Nelson's career as an explorer and field worker is documented in a series of journals and notebooks maintained between 1877 and 1930. The journals kept during his landmark work in Alaska and Mexico provide a running narrative of his daily activities and include notes on the fauna, flora, and physiography of the areas explored; information on specimens and artifacts collected; observations on native peoples and their cultures; and sketches of people, villages, fauna, and natural phenomena. The journals from his Alaska work are relatively complete; however, journals from the Mexico investigations from 1903 to 1906 are missing. Also included is a journal from the Death Valley Expedition, 1890-1891, and journals and notebooks kept during many of Nelson's official trips for the Bureau of Biological Survey.

The collection includes a series of records documenting Nelson's private life and business affairs. Especially well represented is his involvement with the Nelson-Goldman Orchard Company, 1911-1933, and the Arizona Orchard Company, 1921-1923. Also included is a voluminous correspondence with his brother, Fred W. Nelson, which concerns family and business matters; and various records concerning health issues, investments, real estate, and other financial matters.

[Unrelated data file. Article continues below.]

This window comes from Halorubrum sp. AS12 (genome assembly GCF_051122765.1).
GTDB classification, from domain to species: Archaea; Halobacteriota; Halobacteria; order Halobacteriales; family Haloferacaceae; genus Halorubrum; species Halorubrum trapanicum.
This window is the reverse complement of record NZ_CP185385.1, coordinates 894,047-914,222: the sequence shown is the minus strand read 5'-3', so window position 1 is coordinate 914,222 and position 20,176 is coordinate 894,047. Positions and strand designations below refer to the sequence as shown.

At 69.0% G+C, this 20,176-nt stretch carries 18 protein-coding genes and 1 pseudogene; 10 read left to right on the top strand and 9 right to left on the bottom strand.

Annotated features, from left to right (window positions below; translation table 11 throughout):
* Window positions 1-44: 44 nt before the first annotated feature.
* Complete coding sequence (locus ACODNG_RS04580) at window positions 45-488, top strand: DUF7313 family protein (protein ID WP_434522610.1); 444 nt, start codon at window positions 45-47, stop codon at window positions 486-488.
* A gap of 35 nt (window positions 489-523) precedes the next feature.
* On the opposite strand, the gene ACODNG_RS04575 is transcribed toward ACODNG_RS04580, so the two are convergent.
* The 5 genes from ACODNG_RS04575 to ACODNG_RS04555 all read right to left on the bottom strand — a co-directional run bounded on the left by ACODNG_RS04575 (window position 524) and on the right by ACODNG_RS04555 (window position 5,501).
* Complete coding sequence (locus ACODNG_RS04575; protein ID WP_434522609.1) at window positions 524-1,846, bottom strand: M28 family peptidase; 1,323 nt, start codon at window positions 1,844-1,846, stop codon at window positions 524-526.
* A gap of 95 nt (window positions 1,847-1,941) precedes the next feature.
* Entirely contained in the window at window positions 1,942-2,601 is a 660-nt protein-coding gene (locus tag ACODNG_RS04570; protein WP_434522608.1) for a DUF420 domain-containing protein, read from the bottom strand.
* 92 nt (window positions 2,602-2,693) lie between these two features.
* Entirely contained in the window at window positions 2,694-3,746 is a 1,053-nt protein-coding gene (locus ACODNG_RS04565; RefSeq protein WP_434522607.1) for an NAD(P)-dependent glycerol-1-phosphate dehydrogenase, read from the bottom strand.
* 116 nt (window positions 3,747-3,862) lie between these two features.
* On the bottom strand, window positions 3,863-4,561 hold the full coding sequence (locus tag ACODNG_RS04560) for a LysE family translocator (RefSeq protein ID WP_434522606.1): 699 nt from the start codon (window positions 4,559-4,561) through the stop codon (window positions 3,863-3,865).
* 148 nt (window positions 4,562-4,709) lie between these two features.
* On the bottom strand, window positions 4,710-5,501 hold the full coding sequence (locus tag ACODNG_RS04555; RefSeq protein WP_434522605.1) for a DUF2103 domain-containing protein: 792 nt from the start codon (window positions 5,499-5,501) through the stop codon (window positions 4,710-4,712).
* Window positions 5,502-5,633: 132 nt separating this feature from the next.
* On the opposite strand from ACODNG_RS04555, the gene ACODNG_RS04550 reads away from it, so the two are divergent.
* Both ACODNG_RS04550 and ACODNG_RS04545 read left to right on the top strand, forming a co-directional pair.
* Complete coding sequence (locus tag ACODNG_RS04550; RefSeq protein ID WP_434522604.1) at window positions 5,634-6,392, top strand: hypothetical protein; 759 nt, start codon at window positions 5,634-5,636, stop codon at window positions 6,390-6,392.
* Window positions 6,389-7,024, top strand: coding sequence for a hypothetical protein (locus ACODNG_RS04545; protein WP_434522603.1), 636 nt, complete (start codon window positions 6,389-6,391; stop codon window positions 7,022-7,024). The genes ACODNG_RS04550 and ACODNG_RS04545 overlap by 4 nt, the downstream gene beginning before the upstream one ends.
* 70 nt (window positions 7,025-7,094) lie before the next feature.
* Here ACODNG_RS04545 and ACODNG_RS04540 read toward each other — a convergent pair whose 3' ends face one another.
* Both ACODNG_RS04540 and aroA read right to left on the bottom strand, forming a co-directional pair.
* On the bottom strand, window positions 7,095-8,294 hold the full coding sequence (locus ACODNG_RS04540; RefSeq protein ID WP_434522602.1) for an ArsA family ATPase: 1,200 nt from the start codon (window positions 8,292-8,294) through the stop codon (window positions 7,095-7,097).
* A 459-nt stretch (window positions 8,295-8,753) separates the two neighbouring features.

Nelson's research is documented in a large series of notes, lists, manuscripts, newspaper clippings, photographs, and publications. Most of the material concerns his work on birds and mammals. The file also contains collected materials on many of the conservation issues of the day.

The papers of Edward Alphonso Goldman found in this collection are just a fragment of the material generated during his long career with the Bureau of Biological Survey. They are most valuable in documenting his biological survey of Mexico with Nelson. Included is an incomplete series of journals which contain a chronological narrative of Goldman's activities. Specific volumes are devoted to notes of birds and mammals observed and collected. Other papers of Goldman include correspondence, mostly with Nelson, and his brothers, George and Luther; and materials documenting his research on mammals.

The collection contains a series of photographs, photograph albums, and glass plate negatives documenting the careers of both men. Most of the material relates to their biological investigations of Mexico, 1892-1906. Included are images of areas visited, native peoples, and flora and fauna. Many of the photographs are unidentified. Also included are photographs of Nelson and Goldman; photographs of colleagues; and photographs taken in France during Goldman's service in World War I.

The collection also contains some papers of the conservationist Charles Sheldon, a close personal friend of Nelson. Apparently, Nelson acquired the papers when he was writing a biographical memorial on Sheldon. They consist of correspondence, notes, photographs, manuscripts, and related materials documenting Sheldon's work in conservation and natural history.